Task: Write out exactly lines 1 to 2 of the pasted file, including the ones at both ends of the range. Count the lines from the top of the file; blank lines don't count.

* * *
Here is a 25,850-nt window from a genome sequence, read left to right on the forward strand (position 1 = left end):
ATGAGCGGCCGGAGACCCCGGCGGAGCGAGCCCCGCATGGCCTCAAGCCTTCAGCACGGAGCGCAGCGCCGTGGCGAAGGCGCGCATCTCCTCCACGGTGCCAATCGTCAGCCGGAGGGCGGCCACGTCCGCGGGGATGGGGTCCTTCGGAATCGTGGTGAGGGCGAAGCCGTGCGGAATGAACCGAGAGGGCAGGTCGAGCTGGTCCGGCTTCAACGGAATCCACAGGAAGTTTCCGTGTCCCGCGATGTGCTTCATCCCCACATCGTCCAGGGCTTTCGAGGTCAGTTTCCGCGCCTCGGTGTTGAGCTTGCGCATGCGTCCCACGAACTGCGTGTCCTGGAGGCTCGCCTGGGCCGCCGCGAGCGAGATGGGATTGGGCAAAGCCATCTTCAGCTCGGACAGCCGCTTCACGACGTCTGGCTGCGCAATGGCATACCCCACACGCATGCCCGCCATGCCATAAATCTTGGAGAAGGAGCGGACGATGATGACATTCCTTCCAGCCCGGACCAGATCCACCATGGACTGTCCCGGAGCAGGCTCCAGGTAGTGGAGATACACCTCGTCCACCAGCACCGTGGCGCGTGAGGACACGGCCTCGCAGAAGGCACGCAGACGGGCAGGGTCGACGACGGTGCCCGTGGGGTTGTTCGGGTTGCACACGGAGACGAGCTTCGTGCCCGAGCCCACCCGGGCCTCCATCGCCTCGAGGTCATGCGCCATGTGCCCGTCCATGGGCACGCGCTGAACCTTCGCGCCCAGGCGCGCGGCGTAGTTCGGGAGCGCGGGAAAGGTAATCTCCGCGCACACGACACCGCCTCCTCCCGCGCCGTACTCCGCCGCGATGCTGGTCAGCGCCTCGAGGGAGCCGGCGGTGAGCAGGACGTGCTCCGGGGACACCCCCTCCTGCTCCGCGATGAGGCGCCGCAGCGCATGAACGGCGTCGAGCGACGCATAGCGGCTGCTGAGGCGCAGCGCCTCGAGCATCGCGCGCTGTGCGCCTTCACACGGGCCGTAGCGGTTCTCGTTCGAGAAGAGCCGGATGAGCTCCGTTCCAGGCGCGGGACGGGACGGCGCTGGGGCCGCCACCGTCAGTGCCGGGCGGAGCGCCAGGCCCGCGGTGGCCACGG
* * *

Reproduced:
Here is a 25,850-nt window from a genome sequence, read left to right on the forward strand (position 1 = left end):
ATGAGCGGCCGGAGACCCCGGCGGAGCGAGCCCCGCATGGCCTCAAGCCTTCAGCACGGAGCGCAGCGCCGTGGCGAAGGCGCGCATCTCCTCCACGGTGCCAATCGTCAGCCGGAGGGCGGCCACGTCCGCGGGGATGGGGTCCTTCGGAATCGTGGTGAGGGCGAAGCCGTGCGGAATGAACCGAGAGGGCAGGTCGAGCTGGTCCGGCTTCAACGGAATCCACAGGAAGTTTCCGTGTCCCGCGATGTGCTTCATCCCCACATCGTCCAGGGCTTTCGAGGTCAGTTTCCGCGCCTCGGTGTTGAGCTTGCGCATGCGTCCCACGAACTGCGTGTCCTGGAGGCTCGCCTGGGCCGCCGCGAGCGAGATGGGATTGGGCAAAGCCATCTTCAGCTCGGACAGCCGCTTCACGACGTCTGGCTGCGCAATGGCATACCCCACACGCATGCCCGCCATGCCATAAATCTTGGAGAAGGAGCGGACGATGATGACATTCCTTCCAGCCCGGACCAGATCCACCATGGACTGTCCCGGAGCAGGCTCCAGGTAGTGGAGATACACCTCGTCCACCAGCACCGTGGCGCGTGAGGACACGGCCTCGCAGAAGGCACGCAGACGGGCAGGGTCGACGACGGTGCCCGTGGGGTTGTTCGGGTTGCACACGGAGACGAGCTTCGTGCCCGAGCCCACCCGGGCCTCCATCGCCTCGAGGTCATGCGCCATGTGCCCGTCCATGGGCACGCGCTGAACCTTCGCGCCCAGGCGCGCGGCGTAGTTCGGGAGCGCGGGAAAGGTAATCTCCGCGCACACGACACCGCCTCCTCCCGCGCCGTACTCCGCCGCGATGCTGGTCAGCGCCTCGAGGGAGCCGGCGGTGAGCAGGACGTGCTCCGGGGACACCCCCTCCTGCTCCGCGATGAGGCGCCGCAGCGCATGAACGGCGTCGAGCGACGCATAGCGGCTGCTGAGGCGCAGCGCCTCGAGCATCGCGCGCTGTGCGCCTTCACACGGGCCGTAGCGGTTCTCGTTCGAGAAGAGCCGGATGAGCTCCGTTCCAGGCGCGGGACGGGACGGCGCTGGGGCCGCCACCGTCAGTGCCGGGCGGAGCGCCAGGCCCGCGGTGGCCACGG